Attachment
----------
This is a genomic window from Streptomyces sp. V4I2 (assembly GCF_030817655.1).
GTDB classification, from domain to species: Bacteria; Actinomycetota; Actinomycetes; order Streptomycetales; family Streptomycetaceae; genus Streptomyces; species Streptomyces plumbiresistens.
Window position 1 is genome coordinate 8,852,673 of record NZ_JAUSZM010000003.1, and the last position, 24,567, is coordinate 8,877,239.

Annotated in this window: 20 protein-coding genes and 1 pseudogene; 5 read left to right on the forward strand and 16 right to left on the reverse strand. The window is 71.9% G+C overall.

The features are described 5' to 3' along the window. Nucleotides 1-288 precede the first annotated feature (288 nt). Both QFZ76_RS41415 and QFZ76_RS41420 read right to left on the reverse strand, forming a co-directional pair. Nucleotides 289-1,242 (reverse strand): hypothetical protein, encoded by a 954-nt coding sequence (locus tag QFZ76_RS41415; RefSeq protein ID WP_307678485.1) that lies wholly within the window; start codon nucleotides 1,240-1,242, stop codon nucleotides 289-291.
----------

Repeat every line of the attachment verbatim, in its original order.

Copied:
This is a genomic window from Streptomyces sp. V4I2 (assembly GCF_030817655.1).
GTDB classification, from domain to species: Bacteria; Actinomycetota; Actinomycetes; order Streptomycetales; family Streptomycetaceae; genus Streptomyces; species Streptomyces plumbiresistens.
Window position 1 is genome coordinate 8,852,673 of record NZ_JAUSZM010000003.1, and the last position, 24,567, is coordinate 8,877,239.

Annotated in this window: 20 protein-coding genes and 1 pseudogene; 5 read left to right on the forward strand and 16 right to left on the reverse strand. The window is 71.9% G+C overall.

The features are described 5' to 3' along the window. Nucleotides 1-288 precede the first annotated feature (288 nt). Both QFZ76_RS41415 and QFZ76_RS41420 read right to left on the reverse strand, forming a co-directional pair. Nucleotides 289-1,242 (reverse strand): hypothetical protein, encoded by a 954-nt coding sequence (locus tag QFZ76_RS41415; RefSeq protein ID WP_307678485.1) that lies wholly within the window; start codon nucleotides 1,240-1,242, stop codon nucleotides 289-291.